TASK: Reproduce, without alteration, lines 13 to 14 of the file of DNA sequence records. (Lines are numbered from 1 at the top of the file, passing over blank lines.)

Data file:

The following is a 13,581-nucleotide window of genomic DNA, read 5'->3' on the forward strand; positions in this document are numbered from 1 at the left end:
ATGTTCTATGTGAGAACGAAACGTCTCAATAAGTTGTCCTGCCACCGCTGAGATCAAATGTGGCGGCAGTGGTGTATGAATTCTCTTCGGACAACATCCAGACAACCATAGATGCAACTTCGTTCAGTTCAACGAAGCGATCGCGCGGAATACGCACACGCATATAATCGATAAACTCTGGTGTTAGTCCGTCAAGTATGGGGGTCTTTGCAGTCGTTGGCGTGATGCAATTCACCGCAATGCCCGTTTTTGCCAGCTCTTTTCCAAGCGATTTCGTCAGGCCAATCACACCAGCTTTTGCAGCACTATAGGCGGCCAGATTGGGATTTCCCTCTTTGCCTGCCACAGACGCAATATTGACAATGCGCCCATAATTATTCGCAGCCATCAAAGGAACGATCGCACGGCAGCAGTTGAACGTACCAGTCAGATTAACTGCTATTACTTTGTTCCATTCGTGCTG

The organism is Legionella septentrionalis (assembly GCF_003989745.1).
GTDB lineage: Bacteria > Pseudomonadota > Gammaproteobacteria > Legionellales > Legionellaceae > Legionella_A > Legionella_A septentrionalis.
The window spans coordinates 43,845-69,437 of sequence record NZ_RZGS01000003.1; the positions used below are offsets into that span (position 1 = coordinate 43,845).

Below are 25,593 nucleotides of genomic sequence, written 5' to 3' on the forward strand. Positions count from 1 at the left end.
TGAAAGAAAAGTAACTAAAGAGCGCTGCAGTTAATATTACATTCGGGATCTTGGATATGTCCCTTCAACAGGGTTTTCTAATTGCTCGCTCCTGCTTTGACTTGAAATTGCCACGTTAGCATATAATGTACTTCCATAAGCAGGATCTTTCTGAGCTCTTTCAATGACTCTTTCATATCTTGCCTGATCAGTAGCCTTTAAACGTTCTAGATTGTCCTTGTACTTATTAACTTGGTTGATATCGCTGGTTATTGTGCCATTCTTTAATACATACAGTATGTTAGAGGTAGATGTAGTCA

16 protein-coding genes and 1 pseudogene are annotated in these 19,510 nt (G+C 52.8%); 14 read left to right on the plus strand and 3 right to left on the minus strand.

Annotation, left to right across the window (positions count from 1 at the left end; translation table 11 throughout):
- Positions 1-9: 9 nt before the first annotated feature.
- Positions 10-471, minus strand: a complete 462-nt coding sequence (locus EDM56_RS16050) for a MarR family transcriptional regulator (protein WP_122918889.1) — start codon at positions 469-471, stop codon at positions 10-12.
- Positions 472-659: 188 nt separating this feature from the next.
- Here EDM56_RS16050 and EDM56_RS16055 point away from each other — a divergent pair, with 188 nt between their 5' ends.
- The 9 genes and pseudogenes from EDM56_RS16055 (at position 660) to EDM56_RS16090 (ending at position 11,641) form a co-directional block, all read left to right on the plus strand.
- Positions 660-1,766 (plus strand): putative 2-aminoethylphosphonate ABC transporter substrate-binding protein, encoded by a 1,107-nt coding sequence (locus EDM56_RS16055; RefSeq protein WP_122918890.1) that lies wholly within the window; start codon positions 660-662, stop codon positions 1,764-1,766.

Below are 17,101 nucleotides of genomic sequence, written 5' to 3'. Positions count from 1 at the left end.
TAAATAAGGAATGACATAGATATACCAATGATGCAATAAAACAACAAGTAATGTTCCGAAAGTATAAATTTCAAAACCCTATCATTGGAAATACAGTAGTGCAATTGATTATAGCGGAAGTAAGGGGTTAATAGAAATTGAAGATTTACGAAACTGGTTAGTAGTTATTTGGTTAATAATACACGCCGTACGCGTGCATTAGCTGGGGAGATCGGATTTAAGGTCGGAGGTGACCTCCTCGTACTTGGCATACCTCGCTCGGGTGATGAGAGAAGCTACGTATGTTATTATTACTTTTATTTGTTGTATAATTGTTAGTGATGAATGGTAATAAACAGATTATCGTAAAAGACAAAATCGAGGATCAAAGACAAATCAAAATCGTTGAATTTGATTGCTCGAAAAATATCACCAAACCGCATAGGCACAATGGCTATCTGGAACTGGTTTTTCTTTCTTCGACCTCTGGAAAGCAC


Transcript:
- Here EDM56_RS16050 and EDM56_RS16055 point away from each other — a divergent pair, with 188 nt between their 5' ends.
- The 9 genes and pseudogenes from EDM56_RS16055 (at position 660) to EDM56_RS16090 (ending at position 11,641) form a co-directional block, all read left to right on the plus strand.